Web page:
ANALYSIS: 5 takeaways from Bengals tie against Eagles

The Cincinnati Bengals almost pulled out their first win of the season but couldn’t hold on in regulation. The Philadelphia Eagles almost did the same in overtime.

Instead, both teams remain winless after they played to a 23-23 tie Sunday at Lincoln Financial Field.

ExploreBengals missing 'game-changing moment'

Cincinnati had a seven-point lead with three minutes left and gave up a touchdown with 21 seconds remaining. After both teams traded punts in overtime, the Eagles were lining up for a potential game-winning field goal – a 59-yard attempt for Jake Elliott – when a false start forced them to punt with 19 seconds left the extra period.

Here are five takeaways from the game:

1. Missed chances in the red zone

It was almost unbelievable neither team came away with a win, as both had chances to do so. The Bengals scored on four consecutive drives between the end of the second quarter and the last full drive of regulation, but two of those trips to the red zone resulted in field goals.

Rookie quarterback Joe Burrow said those eight points left on the field would have been the difference in the game.

On Cincinnati’s last field goal drive, Gio Bernard received a short pass and burst through for a 42-yard gain, and then an unnecessary roughness call moved the Bengals to the 4-yard line. A false start by Billy Price and a sack forced the Bengals to settle for Randy Bullock’s 25-yard field goal with 3:08 left.

Cincinnati got to the 13 on the other field goal on a possession that started at the 44, thanks to LeShaun Sims' interception of Eagles quarterback Carson Wentz.

“That’s probably where we got a lot of the protection issues,” Bengals coach Zac Taylor said when asked about the offense stalling out. “There were also a ton of close calls in the pass game. I can think of probably four of them off the top of my head where we just have to make a play. We’re right there. Someone just has to step up and make that play. It puts us in a scoring position and helps us win the game.”

2. Two big letdowns

The Bengals defense did well in limiting the Eagles to field goals on three scoring drives, except in the two-minute drill at the end of each half.

On a third-and-8 with 21 seconds left in the first half, Wentz found Greg Ward open down the sideline for a 29-yard touchdown pass, which gave the Eagles a 13-10 lead going into halftime. The Bengals had even just called a timeout, which Taylor said was because they didn’t like what they saw on the field and wanted time to adjust.

The final blow came when Wentz escaped pressure from Carlos Dunlap and scrambled seven yards for the game-tying touchdown with Elliott’s PAT, to send it to overtime.

“I put pressure on the quarterback and tried to reach for him, and there was some restriction while I was reaching for him, and he made a better play than we did for his team,” Dunlap said. “I’ve got to make that regardless.”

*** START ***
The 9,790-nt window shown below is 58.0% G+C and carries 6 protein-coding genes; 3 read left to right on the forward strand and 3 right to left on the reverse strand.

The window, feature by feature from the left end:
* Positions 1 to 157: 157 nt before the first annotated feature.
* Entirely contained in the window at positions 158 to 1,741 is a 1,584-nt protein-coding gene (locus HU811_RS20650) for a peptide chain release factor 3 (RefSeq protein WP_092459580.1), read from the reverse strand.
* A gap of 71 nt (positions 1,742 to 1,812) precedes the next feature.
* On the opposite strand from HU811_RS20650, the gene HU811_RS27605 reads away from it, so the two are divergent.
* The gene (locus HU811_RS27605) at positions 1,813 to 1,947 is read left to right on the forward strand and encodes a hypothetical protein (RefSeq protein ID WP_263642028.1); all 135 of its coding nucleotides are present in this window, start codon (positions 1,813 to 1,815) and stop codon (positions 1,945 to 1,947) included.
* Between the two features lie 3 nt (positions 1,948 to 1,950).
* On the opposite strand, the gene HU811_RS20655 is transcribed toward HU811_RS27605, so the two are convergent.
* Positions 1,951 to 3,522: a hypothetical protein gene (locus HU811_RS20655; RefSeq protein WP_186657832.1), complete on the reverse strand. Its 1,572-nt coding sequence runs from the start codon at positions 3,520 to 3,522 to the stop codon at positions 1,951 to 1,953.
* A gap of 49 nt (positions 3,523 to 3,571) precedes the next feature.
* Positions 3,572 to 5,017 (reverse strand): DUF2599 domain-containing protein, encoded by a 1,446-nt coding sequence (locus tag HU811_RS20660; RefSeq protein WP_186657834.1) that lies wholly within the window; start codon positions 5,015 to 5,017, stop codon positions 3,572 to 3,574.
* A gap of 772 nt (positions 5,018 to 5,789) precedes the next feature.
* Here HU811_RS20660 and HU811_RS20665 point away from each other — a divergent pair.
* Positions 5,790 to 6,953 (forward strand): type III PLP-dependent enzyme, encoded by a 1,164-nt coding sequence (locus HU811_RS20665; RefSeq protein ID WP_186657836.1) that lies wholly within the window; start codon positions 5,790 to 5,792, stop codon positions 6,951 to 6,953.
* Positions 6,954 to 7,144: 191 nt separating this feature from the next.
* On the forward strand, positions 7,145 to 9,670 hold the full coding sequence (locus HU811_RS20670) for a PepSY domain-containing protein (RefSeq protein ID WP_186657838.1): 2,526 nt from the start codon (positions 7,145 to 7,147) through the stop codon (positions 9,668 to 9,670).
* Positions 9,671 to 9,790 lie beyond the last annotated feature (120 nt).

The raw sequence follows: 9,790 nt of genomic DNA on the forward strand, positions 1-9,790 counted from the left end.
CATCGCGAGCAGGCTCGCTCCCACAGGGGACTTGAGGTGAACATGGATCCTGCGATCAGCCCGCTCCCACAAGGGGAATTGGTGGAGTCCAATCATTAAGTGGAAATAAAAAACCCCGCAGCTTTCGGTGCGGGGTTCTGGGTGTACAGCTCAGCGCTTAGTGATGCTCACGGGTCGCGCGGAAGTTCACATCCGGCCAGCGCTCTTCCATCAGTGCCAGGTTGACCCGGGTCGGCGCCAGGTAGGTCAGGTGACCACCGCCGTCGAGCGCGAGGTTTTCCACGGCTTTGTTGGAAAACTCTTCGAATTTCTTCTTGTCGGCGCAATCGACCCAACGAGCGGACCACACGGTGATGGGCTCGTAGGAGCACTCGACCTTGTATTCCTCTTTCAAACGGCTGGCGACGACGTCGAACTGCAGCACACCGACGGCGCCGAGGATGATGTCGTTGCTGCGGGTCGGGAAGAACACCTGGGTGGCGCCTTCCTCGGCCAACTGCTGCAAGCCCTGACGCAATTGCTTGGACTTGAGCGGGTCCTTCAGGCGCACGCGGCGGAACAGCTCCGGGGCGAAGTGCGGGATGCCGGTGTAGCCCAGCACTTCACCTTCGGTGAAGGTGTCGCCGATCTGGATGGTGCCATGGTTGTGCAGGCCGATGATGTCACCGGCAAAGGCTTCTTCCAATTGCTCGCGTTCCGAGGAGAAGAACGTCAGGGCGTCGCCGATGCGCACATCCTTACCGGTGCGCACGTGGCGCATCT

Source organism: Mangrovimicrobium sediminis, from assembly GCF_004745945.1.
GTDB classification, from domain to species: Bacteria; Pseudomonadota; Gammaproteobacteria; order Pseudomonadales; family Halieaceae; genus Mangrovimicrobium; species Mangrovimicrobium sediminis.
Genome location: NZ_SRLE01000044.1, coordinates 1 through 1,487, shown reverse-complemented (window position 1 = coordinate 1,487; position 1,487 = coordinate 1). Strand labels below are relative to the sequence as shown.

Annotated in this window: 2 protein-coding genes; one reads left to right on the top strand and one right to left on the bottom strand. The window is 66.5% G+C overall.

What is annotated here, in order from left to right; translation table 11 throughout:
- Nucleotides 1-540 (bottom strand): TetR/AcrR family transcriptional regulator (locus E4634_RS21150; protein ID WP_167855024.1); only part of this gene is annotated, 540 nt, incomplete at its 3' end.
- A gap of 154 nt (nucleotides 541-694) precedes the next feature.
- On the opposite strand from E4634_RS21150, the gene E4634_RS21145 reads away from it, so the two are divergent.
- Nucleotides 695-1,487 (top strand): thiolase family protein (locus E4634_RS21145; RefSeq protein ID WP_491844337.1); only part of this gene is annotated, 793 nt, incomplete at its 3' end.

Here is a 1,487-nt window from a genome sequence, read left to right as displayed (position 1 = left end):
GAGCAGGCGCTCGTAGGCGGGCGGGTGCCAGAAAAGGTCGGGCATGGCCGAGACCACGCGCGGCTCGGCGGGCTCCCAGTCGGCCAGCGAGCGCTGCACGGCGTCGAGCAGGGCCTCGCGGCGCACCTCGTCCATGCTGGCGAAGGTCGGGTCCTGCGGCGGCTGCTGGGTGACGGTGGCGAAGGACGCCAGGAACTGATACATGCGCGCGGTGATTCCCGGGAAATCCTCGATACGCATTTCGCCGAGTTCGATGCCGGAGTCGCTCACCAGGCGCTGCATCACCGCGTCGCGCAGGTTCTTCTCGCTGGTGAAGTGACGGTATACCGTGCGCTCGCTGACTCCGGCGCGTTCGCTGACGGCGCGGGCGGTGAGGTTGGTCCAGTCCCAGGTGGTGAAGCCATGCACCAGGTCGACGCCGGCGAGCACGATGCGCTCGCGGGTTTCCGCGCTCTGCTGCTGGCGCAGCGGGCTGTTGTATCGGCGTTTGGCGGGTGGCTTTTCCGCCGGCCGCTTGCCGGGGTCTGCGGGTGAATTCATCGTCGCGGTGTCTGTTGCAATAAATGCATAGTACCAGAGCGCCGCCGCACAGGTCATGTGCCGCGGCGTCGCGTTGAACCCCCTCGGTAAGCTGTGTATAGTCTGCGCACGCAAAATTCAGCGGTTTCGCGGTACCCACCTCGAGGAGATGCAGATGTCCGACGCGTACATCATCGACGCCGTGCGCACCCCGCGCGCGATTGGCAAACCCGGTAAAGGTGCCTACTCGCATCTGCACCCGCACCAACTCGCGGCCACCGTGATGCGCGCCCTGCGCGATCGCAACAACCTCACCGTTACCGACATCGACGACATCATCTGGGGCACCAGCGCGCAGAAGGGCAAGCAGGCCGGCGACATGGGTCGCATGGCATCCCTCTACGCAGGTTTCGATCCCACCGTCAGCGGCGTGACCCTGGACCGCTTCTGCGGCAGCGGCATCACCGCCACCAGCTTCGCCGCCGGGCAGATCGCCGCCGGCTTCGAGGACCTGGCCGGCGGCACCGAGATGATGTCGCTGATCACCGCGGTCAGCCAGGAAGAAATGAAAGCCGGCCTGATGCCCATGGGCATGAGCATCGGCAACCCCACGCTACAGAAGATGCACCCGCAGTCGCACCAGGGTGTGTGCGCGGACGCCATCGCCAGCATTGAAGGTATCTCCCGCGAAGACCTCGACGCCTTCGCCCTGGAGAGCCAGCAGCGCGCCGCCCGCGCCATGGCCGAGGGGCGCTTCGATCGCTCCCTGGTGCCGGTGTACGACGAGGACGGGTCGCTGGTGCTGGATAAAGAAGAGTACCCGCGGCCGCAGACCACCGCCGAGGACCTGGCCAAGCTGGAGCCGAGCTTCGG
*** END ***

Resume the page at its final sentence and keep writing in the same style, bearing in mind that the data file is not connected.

3. Offensive line woes continue

The offensive line continues to struggle protecting Burrow. He was sacked eight times and hit 18 times.

The right guard spot continues to be an issue, and Taylor said that’s something the Bengals have “to figure out.” Fred Johnson got the start there for a second straight week in place of injured Xavier Su’a-Filo, but was replaced by Billy Price.

Burrow said he needs to get the ball out of his hands quicker if he feels pressure coming, but Taylor doesn’t put blame on Burrow.

“We can’t just have a free runner, a three-technique come clean every single time,” Taylor said. “That’s something we’ve got to fix right away. I don’t care what play you call; you’re going to have problems when you can’t block a guy for a second. That part is frustrating, so we just have to continue to prove it and give ourselves a better chance to win.”

It also doesn’t help that the running game remains stale. Joe Mixon rushed for 49 yards on 17 carries.

4. Defensive success

Aside from the breakdowns in the final minutes of both halves, the Bengals defense showed a lot of positives, including interceptions by Logan Wilson and Sims to win the turnover battle for the first time this season.

The Bengals also finally got some pressure on the quarterback. They sacked Wentz three times and registered five other hits. Dunlap felt like the Eagles were trying to avoid their pass rush by making quick, short throws.

Sam Hubbard recorded his first sack of the season in a big stop on third-and-goal on the last play of the first quarter. The 6-yard loss forced the Eagles to settle for a field goal.

Carl Lawson got a sack on third down to force a punt in the second quarter and forced a fumble later in the period on his second sack, which center Jason Kelce recovered. Dunlap led the team with nine tackles and also had a quarterback hit, a pass defensed and a tackle for loss.

“That is disappointing,” Taylor said. “We finally stepped up and got some turnovers. The defense had some really good moments. Obviously, there were some times at the end of the half, but they put us in positions where we could finish those drives on offense and we’d be in much better shape.”

5. Lack of a killer instinct?

The Bengals have now failed to record a win in 11 straight one-score games, including the three games this season, and both Burrow and Taylor said the tie feels like a loss.

Asked if the team lacks the belief it needs to pull out wins in close games, Taylor said he doesn’t think that is missing.

“We just need to see it done and create that momentum for ourselves,” Taylor said. “We got guys in here that have won a ton over the course of their life. We just haven’t done it with this group together. As you see, we’ve had plenty of close calls, but none of them feel better than the other one, I can promise you that. We just have to get it done and create that momentum for ourselves, and let it steamroll from there.”

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